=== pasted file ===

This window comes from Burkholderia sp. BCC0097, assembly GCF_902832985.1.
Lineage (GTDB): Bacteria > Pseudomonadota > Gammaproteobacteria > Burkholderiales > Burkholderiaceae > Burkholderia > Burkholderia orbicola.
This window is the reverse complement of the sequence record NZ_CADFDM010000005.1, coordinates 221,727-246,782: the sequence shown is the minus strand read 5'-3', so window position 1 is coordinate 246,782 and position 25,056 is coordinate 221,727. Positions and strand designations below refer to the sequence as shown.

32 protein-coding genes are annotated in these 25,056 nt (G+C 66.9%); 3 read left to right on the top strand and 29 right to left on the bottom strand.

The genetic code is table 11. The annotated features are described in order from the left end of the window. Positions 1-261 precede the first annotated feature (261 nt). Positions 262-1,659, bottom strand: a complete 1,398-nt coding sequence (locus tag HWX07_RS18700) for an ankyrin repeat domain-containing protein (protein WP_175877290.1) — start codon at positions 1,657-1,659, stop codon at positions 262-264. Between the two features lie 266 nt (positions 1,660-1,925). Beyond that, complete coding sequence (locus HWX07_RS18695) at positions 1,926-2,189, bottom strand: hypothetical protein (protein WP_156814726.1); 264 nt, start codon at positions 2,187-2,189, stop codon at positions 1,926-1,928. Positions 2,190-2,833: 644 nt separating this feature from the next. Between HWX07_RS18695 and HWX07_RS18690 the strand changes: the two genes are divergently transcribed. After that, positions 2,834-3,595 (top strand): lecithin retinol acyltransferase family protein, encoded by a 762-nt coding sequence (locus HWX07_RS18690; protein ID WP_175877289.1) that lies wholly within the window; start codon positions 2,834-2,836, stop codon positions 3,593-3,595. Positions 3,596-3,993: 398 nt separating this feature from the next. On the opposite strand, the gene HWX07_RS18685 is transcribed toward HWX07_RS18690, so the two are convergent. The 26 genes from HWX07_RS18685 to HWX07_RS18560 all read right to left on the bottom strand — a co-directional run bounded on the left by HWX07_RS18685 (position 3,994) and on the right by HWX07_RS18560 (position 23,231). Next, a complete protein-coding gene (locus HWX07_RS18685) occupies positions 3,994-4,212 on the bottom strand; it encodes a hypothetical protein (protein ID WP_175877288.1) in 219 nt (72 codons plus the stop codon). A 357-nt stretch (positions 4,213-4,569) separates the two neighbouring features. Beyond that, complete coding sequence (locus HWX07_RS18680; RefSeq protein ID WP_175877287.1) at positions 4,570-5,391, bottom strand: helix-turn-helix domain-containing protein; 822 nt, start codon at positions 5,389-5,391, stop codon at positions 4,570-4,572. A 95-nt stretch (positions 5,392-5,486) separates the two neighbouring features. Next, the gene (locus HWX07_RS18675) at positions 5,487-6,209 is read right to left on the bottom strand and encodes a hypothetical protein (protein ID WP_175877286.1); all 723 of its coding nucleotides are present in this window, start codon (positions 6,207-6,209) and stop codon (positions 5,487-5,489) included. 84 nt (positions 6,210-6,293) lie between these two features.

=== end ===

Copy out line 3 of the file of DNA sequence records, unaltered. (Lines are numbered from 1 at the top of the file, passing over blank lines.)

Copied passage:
This window is the reverse complement of the sequence record NZ_CADFDM010000005.1, coordinates 221,727-246,782: the sequence shown is the minus strand read 5'-3', so window position 1 is coordinate 246,782 and position 25,056 is coordinate 221,727. Positions and strand designations below refer to the sequence as shown.